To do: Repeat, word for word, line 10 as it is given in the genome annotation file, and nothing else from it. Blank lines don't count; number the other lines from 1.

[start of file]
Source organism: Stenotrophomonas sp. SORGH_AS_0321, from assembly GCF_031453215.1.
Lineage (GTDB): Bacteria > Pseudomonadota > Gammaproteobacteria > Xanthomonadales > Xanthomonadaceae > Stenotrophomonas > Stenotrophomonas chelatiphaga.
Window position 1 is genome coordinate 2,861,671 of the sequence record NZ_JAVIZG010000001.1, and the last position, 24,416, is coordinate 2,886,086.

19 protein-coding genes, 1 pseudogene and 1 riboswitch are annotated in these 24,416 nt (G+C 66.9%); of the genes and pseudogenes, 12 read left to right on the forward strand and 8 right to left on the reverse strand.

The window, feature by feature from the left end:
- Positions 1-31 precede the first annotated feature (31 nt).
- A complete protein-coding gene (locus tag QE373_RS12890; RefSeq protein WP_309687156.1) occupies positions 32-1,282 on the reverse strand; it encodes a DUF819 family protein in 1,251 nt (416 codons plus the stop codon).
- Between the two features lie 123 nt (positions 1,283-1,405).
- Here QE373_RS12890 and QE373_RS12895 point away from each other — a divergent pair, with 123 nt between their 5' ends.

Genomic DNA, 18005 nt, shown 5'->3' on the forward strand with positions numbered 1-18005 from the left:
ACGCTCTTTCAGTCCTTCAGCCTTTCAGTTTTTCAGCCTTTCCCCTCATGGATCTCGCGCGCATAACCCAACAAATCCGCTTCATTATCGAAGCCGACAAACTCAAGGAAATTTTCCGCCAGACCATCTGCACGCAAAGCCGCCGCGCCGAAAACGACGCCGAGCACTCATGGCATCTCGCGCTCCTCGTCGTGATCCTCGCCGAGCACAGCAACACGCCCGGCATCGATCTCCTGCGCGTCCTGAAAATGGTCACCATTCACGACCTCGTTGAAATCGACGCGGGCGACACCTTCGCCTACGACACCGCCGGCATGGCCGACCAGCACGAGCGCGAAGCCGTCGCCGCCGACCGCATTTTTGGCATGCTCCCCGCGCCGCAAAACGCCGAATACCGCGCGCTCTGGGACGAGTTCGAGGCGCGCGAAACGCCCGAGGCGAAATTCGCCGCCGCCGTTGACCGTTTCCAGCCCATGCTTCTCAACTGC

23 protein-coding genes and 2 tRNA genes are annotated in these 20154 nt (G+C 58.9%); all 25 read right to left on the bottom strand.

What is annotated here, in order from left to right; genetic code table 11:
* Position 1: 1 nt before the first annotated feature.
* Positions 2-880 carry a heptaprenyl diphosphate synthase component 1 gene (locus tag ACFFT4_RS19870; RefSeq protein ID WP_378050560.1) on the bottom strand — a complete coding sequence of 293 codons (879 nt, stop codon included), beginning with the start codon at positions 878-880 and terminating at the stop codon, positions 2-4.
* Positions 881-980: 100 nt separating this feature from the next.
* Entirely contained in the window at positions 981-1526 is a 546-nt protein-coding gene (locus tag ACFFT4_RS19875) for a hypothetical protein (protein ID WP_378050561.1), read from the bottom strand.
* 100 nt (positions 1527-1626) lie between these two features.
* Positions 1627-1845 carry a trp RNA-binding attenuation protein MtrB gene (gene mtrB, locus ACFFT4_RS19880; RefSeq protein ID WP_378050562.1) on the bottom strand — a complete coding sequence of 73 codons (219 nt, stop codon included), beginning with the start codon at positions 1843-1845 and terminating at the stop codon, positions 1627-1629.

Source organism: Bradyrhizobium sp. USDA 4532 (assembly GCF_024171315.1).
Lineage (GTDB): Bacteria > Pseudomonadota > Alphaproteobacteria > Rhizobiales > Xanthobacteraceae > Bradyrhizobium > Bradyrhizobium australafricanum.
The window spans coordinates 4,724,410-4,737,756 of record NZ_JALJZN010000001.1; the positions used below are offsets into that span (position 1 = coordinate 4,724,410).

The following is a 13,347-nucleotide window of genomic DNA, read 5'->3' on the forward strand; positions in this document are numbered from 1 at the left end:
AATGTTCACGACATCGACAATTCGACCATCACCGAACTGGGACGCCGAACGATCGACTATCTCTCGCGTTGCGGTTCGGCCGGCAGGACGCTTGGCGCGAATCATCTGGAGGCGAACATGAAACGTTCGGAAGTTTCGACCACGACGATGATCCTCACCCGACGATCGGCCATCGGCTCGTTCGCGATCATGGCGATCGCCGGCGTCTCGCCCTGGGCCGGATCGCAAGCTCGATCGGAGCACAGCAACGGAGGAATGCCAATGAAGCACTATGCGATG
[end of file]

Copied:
Genomic DNA, 18005 nt, shown 5'->3' on the forward strand with positions numbered 1-18005 from the left: